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mormander asked: When a school's essay is "What is one of the most difficult things you have ever done or experienced?", how do you go about it without sounding melodramatic? Especially if you feel that there have not been many grueling hardships in your life? Thanks!
I created a free video that answers your question! It’s here: http://www.collegeessayguy.com/type-c-essay-and-analysis
If you’d like my complete guide, go here: http://www.collegeessayguy.com/webinar-landing
And if you’d like one-on-one help email me: ethan (at) collegeessayguy.com
russianrose asked: Is there any good source to get college prompts beside the common apps?
Yes! My favorite source is: http://www.allcollegeessays.org
After years of helping students write the UC1 prompt (my favorite college essay prompt), I decided it wouldn’t be a bad way to describe why I love what I do. Here’s that prompt:
Describe the world you come from—for example, your family, community or school—and tell us how your world has shaped your dreams and aspirations.
Here’s my 500 word response:
"I’d been to ten countries by the time I was four."
That was the first line of my college essay. Fourteen years later, it’s still a pretty good intro to me. I was a missionary kid, first in Spain, then Ecuador and Colombia, eventually graduating from high school in Miami, at my thirteenth school. I learned pretty quickly how to make adaptability my home.
I also got pretty good at making friends. I learned that, deep down, people wanted to connect. It helped to share something personal about yourself and just wait. Once people saw that nothing happened to you after you shared—that it was safe—people felt more comfortable giving a piece of themselves too. So I shared. I learned to give away pieces of myself. That nothing bad was going to happen.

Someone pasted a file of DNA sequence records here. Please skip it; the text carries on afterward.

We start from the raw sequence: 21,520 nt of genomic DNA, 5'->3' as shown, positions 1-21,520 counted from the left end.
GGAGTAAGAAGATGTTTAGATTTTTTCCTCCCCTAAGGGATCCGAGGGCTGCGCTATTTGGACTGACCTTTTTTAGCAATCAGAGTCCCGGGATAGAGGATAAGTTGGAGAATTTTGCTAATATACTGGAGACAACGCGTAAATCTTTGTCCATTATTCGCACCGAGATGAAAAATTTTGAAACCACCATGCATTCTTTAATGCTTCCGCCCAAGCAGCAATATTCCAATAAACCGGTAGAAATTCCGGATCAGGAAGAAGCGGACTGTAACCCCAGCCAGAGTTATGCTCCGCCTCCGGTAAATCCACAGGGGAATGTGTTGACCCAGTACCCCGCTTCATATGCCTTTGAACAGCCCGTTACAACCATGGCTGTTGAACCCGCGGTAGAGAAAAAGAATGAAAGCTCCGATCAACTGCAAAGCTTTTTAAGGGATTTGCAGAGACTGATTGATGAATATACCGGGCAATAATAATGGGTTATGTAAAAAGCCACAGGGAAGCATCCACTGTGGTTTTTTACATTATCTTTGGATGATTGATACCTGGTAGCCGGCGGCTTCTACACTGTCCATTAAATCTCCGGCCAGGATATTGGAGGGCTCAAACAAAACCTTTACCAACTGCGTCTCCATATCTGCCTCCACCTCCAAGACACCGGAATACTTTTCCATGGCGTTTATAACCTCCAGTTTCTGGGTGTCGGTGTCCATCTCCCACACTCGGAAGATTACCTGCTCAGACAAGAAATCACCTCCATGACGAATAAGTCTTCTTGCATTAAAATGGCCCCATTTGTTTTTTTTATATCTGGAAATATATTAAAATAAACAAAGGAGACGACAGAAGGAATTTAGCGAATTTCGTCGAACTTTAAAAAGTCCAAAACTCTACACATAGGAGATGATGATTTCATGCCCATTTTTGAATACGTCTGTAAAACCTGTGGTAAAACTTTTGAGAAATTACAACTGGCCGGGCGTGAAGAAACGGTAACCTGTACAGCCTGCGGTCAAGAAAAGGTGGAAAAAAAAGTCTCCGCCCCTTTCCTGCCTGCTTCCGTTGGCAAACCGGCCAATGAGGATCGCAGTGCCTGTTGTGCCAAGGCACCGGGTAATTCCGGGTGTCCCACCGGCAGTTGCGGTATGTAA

I also learned to ask good questions. Most people ask boring questions when they first meet. But because I moved around so much I became impatient with small talk. Life’s short, I’d think, How’s your relationship with your dad?
And along the way I fell in love with language. Cummings, Rimbaud, Emerson. In high school I was the kid at the party writing down what people said in his notepad, writing poems, writing anything.
But I think my love of movies informed my love of college essay work more than
anything. I worked at a videostore when I was in high school, sometimes seven days a week. I’d watch three movies a day sometimes, twice that on weekends. I’d wake up at 5am to get one in before the 7am bus to school.
When I got to college I studied screenwriting. I became obsessed with film structure, and even piggybacked on my best friend’s USC Screenwriting classes when he and I moved to LA after college. I read every book I could get my hands on, collaborated on dozens of scripts that never saw the light of day, and continued writing down in my notepad what people said at the party.
A few years ago I had a revelation: almost everything I’d learned about screenwriting applied to college essay writing. The principles of good storytelling applied across the board. But no one had really written a book about the connections. That’s a book I could write, I thought.
I knew from experience you didn’t have to be an accomplished writer to be a great writing teacher. So I began teaching my college essay students some basic writing principles. They wrote great stories and those stories got them into great schools.
I love this process deeply. To me, there’s almost nothing better than helping students shape the chaos of their lives into 500 word personal statements. Why? Primarily this:
As storytellers—and that’s everyone, by the way, including you—we’re constantly trying to make sense of our lives, to give shape to the chaos. Telling stories helps us understand our place here.
That’s what I do with my students.
That’s what I’m doing with you.
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